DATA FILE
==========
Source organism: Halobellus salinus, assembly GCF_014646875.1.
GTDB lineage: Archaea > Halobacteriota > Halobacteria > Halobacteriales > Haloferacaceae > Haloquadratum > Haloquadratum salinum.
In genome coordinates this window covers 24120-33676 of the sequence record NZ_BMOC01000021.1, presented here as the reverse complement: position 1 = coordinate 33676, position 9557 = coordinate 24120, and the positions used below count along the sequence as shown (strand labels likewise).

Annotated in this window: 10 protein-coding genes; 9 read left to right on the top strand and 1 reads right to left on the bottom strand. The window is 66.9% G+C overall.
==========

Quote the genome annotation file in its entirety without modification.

Source organism: Halobellus salinus, assembly GCF_014646875.1.
GTDB lineage: Archaea > Halobacteriota > Halobacteria > Halobacteriales > Haloferacaceae > Haloquadratum > Haloquadratum salinum.
In genome coordinates this window covers 24120-33676 of the sequence record NZ_BMOC01000021.1, presented here as the reverse complement: position 1 = coordinate 33676, position 9557 = coordinate 24120, and the positions used below count along the sequence as shown (strand labels likewise).

Annotated in this window: 10 protein-coding genes; 9 read left to right on the top strand and 1 reads right to left on the bottom strand. The window is 66.9% G+C overall.